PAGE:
• /etc/schroot/chroot.d/ltsp.conf
description=LTSP Fat Client Root (i386)
# use /etc/schroot/ltsp/*
# users in this group will be allowed password-less root access in the chroot
# if the host is amd64, we need to set the 32-bit personality of the guest
# preserve environment variables from the host
  • /etc/schroot/ltsp/copyfiles
  • /etc/schroot/ltsp/fstab
# <file system> <mount point>   <type>  <options>       <dump>  <pass>
/proc           /proc           none    rw,bind        0       0
/sys            /sys            none    rw,bind        0       0
/dev            /dev            none    rw,bind         0       0
/dev/pts        /dev/pts        none    rw,bind         0       0
/tmp            /tmp            none    rw,bind         0       0
none            /run            tmpfs   defaults        0       0
  • /etc/schroot/ltsp/nssdatabases
# empty

/etc/schroot/setup.d/50chrootname also needs a minor modification to avoid confusion when the client is booted:

diff --git a/schroot/setup.d/50chrootname b/schroot/setup.d/50chrootname
index 4b51b5f..701a5e1 100755
--- a/schroot/setup.d/50chrootname
+++ b/schroot/setup.d/50chrootname
@@ -29,5 +29,9 @@ if [ $STAGE = "setup-start" ] || [ $STAGE = "setup-recover" ]; then
     echo "${CHROOT_NAME}" > "${CHROOT_PATH}/etc/debian_chroot"
+elif [ $STAGE = "setup-stop" ]; then
+   rm "${CHROOT_PATH}/etc/debian_chroot"

Finally we need a wrapper script that also sets LTSP_HANDLE_DAEMONS=false before entering the chroot. This will force the client's policy-rc.d to kick in and prevent any services from being started.

$ cat > /usr/local/bin/enter-ltsp-chroot <<EOF
LTSP_HANDLE_DAEMONS=false schroot -c ltsp-i386 -u root
$ chmod +x /usr/local/bin/enter-ltsp-chroot

Updating/Modifying the client[edit]

On the server (idea), run:

$ enter-ltsp-chroot

You can run this command either as root or as user, provided that you are in the special ltspadms group.

Inside the chroot shell, you can install, update, remove anything you want. Changes will instantly appear on the clients (unless the client has changed some of the affected files, in which case it will have its own modified version - clients use aufs, merging a writable tmpfs on top of the read-only NFS filesystem)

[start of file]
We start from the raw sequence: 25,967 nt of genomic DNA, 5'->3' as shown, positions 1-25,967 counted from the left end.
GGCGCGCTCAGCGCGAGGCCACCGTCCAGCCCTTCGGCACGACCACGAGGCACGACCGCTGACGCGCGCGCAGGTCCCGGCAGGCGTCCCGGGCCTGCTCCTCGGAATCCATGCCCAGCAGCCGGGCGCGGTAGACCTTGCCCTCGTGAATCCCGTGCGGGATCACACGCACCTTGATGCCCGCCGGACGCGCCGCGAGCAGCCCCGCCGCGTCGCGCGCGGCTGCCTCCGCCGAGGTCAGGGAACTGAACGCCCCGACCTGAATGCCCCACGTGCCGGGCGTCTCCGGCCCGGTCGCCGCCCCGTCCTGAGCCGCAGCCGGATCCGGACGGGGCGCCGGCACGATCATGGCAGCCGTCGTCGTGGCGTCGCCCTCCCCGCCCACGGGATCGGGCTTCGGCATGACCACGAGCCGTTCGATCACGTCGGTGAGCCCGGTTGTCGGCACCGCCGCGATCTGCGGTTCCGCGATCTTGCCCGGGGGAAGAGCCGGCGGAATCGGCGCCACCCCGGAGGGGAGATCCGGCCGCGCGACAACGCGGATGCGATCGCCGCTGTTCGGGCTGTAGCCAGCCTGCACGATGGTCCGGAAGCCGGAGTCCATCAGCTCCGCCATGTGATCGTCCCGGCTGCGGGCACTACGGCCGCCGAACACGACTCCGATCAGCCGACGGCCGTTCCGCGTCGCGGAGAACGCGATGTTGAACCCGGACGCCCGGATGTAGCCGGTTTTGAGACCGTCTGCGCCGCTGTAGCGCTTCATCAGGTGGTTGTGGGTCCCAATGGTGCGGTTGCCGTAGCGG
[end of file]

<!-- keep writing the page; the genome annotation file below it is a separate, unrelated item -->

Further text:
Make temporary changes and roll them back later[edit]

On our setup in the lab, the $BASE directory on the server is on /srv/ltsp, which is a btrfs subvolume. You can take advantage of the fact that this is a subvolume and make changes in the chroot that you can later roll back with just 2 commands.

  • Step 1: Create a snapshot of the subvolume:
$ cd /srv
$ btrfs subvolume snapshot ltsp ltsp_snapshot
  • Step 2: Enter the chroot and make changes:
$ enter-ltsp-chroot
$ ...
$ exit
  • To roll back:
    • Make sure all clients are offline or weird things might happen (!)
$ invoke-rc.d nfs-kernel-server stop
$ cd /srv
$ btrfs subvolume delete ltsp
$ mv ltsp_snapshot ltsp
$ invoke-rc.d nfs-kernel-server start
  • To keep the changes, simply delete the snapshot:
$ cd /srv
$ btrfs subvolume delete ltsp_snapshot

Add proprietary nvidia drivers on the client[edit]

$ aptitude install nvidia-glx nvidia-settings nvidia-detect
$ update-alternatives --set glx /usr/lib/mesa-diverted

Now add this script in /usr/share/ltsp/init-ltsp.d and call it let's say 50-gpu-drivers:

# This file is sourced



# based on nvidia-detect
if [ -z "$VGA_PCIID" ]; then
    if ! (lspci --version) > /dev/null 2>&1; then
        warn "ERROR: The 'lspci' command was not found. Please install the 'pciutils' package."
        DEVICES=$(lspci -mn | awk '{ gsub("\"",""); if ($2 == "0300") { print $1 } }')
        VGA_PCIID=$(lspci -mn -s ${DEVICES%% *} | awk '{ gsub("\"",""); print $3 $4 }')

if [ -n "$VGA_PCIID" -a -z "$GPU_DRIVER" ]; then
    # if the device exists in the system
    if lspci -mn | awk '{ gsub("\"",""); print $3 $4 }' | grep -q -i "$VGA_PCCID"; then
        # is it nvidia?
        if echo "$VGA_PCIID" | grep -q -E '^10de|^12d2'; then

            if [ "$ENABLE_PROPRIETARY_NVIDIA_DRIVERS" = "1" ]; then
                # TODO: uncomment when nvidia legacy drivers become co-installable

                #if grep -q -i $VGA_PCIID $NVIDIA_IDLISTDIR/nvidia-legacy-71xx.ids
                #    GPU_DRIVER="nvidia-legacy-71xx"

                #if grep -q -i $VGA_PCIID $NVIDIA_IDLISTDIR/nvidia-legacy-96xx.ids
                #    GPU_DRIVER="nvidia-legacy-96xx"

                #if grep -q -i $VGA_PCIID $NVIDIA_IDLISTDIR/nvidia-legacy-173xx.ids
                #    GPU_DRIVER="nvidia-legacy-173xx"

                if grep -q -i $VGA_PCIID $NVIDIA_IDLISTDIR/nvidia.ids

        # TODO: maybe add radeon/fglrx support

case "$GPU_DRIVER" in
        modprobe nvidia
        modprobe nouveau

        update-alternatives --set glx /usr/lib/nvidia
	ln -s /etc/X11/nvidia.conf /etc/X11/xorg.conf
        update-alternatives --set glx /usr/lib/mesa-diverted

This script allows you to use the proprietary nvidia drivers on hosts with supported nvidia cards, use nouveau on older nvidia cards and use intel/radeon driver on non-nvidia systems without any issues.

Give useful permissions to ltsp client users[edit]

  • Add in /etc/sudoers:
%serveradms ALL=(ALL) ALL
ALL     ALL= /usr/bin/apt-get *, /usr/bin/aptitude *, /bin/mount *, /bin/umount *, /sbin/modprobe *, /sbin/losetup *
  • /etc/udev/rules.d/70-ltsp-acl.rules:
ENV{MAJOR}=="", GOTO="ltsp_acl_end"
ACTION=="remove", GOTO="ltsp_acl_end"

# systemd replaces udev-acl entirely, skip if active
TEST=="/sys/fs/cgroup/systemd", TAG=="uaccess", GOTO="ltsp_acl_end"

# parallel
KERNEL=="lp[0-9]*", TAG+="udev-acl"
KERNEL=="parport[0-9]*", TAG+="udev-acl"

# serial
SUBSYSTEM=="tty", KERNEL!="tty|tty[0-9]*|ptmx|console|pty*", TAG+="udev-acl"

# block devices except nbd
SUBSYSTEM=="block", KERNEL!="nbd*", TAG+="udev-acl"


The udev rules file allows the active user (according to consolekit) to gain permissions via ACL on the listed devices (parallel, serial and all block devices).